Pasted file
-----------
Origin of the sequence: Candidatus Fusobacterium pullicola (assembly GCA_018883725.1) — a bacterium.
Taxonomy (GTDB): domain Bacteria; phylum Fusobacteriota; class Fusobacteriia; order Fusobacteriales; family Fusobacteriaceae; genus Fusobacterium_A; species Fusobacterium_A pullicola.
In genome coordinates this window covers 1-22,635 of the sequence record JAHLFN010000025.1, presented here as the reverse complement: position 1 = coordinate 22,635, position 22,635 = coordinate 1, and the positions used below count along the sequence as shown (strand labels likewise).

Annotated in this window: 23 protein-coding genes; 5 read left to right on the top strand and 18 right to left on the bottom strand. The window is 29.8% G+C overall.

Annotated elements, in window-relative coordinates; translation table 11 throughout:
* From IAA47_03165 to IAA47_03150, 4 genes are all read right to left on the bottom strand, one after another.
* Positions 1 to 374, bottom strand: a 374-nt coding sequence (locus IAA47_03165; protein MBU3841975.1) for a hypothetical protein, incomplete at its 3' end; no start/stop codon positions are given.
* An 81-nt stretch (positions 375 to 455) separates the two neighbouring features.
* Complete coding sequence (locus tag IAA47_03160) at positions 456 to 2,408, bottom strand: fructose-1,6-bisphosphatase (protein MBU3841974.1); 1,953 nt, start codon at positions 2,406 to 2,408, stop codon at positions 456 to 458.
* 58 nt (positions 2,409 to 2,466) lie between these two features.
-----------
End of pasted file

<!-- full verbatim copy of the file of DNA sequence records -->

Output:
Origin of the sequence: Candidatus Fusobacterium pullicola (assembly GCA_018883725.1) — a bacterium.
Taxonomy (GTDB): domain Bacteria; phylum Fusobacteriota; class Fusobacteriia; order Fusobacteriales; family Fusobacteriaceae; genus Fusobacterium_A; species Fusobacterium_A pullicola.
In genome coordinates this window covers 1-22,635 of the sequence record JAHLFN010000025.1, presented here as the reverse complement: position 1 = coordinate 22,635, position 22,635 = coordinate 1, and the positions used below count along the sequence as shown (strand labels likewise).

Annotated in this window: 23 protein-coding genes; 5 read left to right on the top strand and 18 right to left on the bottom strand. The window is 29.8% G+C overall.

Annotated elements, in window-relative coordinates; translation table 11 throughout:
* From IAA47_03165 to IAA47_03150, 4 genes are all read right to left on the bottom strand, one after another.
* Positions 1 to 374, bottom strand: a 374-nt coding sequence (locus IAA47_03165; protein MBU3841975.1) for a hypothetical protein, incomplete at its 3' end; no start/stop codon positions are given.
* An 81-nt stretch (positions 375 to 455) separates the two neighbouring features.
* Complete coding sequence (locus tag IAA47_03160) at positions 456 to 2,408, bottom strand: fructose-1,6-bisphosphatase (protein MBU3841974.1); 1,953 nt, start codon at positions 2,406 to 2,408, stop codon at positions 456 to 458.
* 58 nt (positions 2,409 to 2,466) lie between these two features.